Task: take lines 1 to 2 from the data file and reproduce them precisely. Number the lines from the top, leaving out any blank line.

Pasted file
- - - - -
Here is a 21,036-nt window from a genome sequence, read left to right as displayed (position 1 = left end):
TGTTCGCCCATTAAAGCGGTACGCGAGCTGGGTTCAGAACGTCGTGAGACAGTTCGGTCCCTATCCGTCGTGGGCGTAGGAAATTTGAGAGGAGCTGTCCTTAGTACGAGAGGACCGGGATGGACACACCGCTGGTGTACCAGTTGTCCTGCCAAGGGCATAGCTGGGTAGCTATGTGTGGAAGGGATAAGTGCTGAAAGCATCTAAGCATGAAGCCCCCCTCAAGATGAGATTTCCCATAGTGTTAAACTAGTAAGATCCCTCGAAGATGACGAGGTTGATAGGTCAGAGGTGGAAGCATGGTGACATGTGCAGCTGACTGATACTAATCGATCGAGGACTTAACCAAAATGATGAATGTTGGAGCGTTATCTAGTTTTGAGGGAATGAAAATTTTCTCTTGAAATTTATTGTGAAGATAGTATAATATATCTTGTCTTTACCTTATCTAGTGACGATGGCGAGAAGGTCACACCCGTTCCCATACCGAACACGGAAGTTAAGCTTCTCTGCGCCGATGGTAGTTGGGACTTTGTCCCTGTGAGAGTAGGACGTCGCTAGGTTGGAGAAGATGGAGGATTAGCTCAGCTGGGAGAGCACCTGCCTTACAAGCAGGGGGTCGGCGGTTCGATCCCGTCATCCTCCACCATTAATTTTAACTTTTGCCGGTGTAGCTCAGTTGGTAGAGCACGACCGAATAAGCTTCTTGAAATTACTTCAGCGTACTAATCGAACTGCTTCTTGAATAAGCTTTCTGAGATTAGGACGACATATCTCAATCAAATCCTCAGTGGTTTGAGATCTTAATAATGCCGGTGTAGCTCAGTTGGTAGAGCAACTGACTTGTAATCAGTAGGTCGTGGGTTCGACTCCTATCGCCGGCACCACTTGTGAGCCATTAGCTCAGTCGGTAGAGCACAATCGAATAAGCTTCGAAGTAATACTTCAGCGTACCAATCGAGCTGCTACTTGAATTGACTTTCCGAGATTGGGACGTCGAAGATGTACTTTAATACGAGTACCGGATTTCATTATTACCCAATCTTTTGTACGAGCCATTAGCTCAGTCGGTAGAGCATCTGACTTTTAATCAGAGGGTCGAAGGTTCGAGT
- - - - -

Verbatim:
Here is a 21,036-nt window from a genome sequence, read left to right as displayed (position 1 = left end):
TGTTCGCCCATTAAAGCGGTACGCGAGCTGGGTTCAGAACGTCGTGAGACAGTTCGGTCCCTATCCGTCGTGGGCGTAGGAAATTTGAGAGGAGCTGTCCTTAGTACGAGAGGACCGGGATGGACACACCGCTGGTGTACCAGTTGTCCTGCCAAGGGCATAGCTGGGTAGCTATGTGTGGAAGGGATAAGTGCTGAAAGCATCTAAGCATGAAGCCCCCCTCAAGATGAGATTTCCCATAGTGTTAAACTAGTAAGATCCCTCGAAGATGACGAGGTTGATAGGTCAGAGGTGGAAGCATGGTGACATGTGCAGCTGACTGATACTAATCGATCGAGGACTTAACCAAAATGATGAATGTTGGAGCGTTATCTAGTTTTGAGGGAATGAAAATTTTCTCTTGAAATTTATTGTGAAGATAGTATAATATATCTTGTCTTTACCTTATCTAGTGACGATGGCGAGAAGGTCACACCCGTTCCCATACCGAACACGGAAGTTAAGCTTCTCTGCGCCGATGGTAGTTGGGACTTTGTCCCTGTGAGAGTAGGACGTCGCTAGGTTGGAGAAGATGGAGGATTAGCTCAGCTGGGAGAGCACCTGCCTTACAAGCAGGGGGTCGGCGGTTCGATCCCGTCATCCTCCACCATTAATTTTAACTTTTGCCGGTGTAGCTCAGTTGGTAGAGCACGACCGAATAAGCTTCTTGAAATTACTTCAGCGTACTAATCGAACTGCTTCTTGAATAAGCTTTCTGAGATTAGGACGACATATCTCAATCAAATCCTCAGTGGTTTGAGATCTTAATAATGCCGGTGTAGCTCAGTTGGTAGAGCAACTGACTTGTAATCAGTAGGTCGTGGGTTCGACTCCTATCGCCGGCACCACTTGTGAGCCATTAGCTCAGTCGGTAGAGCACAATCGAATAAGCTTCGAAGTAATACTTCAGCGTACCAATCGAGCTGCTACTTGAATTGACTTTCCGAGATTGGGACGTCGAAGATGTACTTTAATACGAGTACCGGATTTCATTATTACCCAATCTTTTGTACGAGCCATTAGCTCAGTCGGTAGAGCATCTGACTTTTAATCAGAGGGTCGAAGGTTCGAGT